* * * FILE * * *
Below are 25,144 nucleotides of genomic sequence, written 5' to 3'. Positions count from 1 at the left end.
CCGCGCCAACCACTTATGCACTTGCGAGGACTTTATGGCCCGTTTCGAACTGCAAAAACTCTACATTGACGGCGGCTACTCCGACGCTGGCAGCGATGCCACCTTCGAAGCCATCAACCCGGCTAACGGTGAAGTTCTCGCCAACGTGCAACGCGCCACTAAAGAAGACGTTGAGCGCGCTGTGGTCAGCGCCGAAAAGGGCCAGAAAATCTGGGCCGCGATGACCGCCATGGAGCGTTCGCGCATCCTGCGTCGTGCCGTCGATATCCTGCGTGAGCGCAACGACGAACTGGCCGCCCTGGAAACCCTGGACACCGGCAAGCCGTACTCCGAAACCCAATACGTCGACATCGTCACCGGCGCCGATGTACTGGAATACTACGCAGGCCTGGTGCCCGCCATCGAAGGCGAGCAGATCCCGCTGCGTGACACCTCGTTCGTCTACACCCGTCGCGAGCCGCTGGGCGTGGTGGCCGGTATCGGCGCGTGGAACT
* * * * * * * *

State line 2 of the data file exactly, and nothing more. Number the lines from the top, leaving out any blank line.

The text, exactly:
CCGCGCCAACCACTTATGCACTTGCGAGGACTTTATGGCCCGTTTCGAACTGCAAAAACTCTACATTGACGGCGGCTACTCCGACGCTGGCAGCGATGCCACCTTCGAAGCCATCAACCCGGCTAACGGTGAAGTTCTCGCCAACGTGCAACGCGCCACTAAAGAAGACGTTGAGCGCGCTGTGGTCAGCGCCGAAAAGGGCCAGAAAATCTGGGCCGCGATGACCGCCATGGAGCGTTCGCGCATCCTGCGTCGTGCCGTCGATATCCTGCGTGAGCGCAACGACGAACTGGCCGCCCTGGAAACCCTGGACACCGGCAAGCCGTACTCCGAAACCCAATACGTCGACATCGTCACCGGCGCCGATGTACTGGAATACTACGCAGGCCTGGTGCCCGCCATCGAAGGCGAGCAGATCCCGCTGCGTGACACCTCGTTCGTCTACACCCGTCGCGAGCCGCTGGGCGTGGTGGCCGGTATCGGCGCGTGGAACT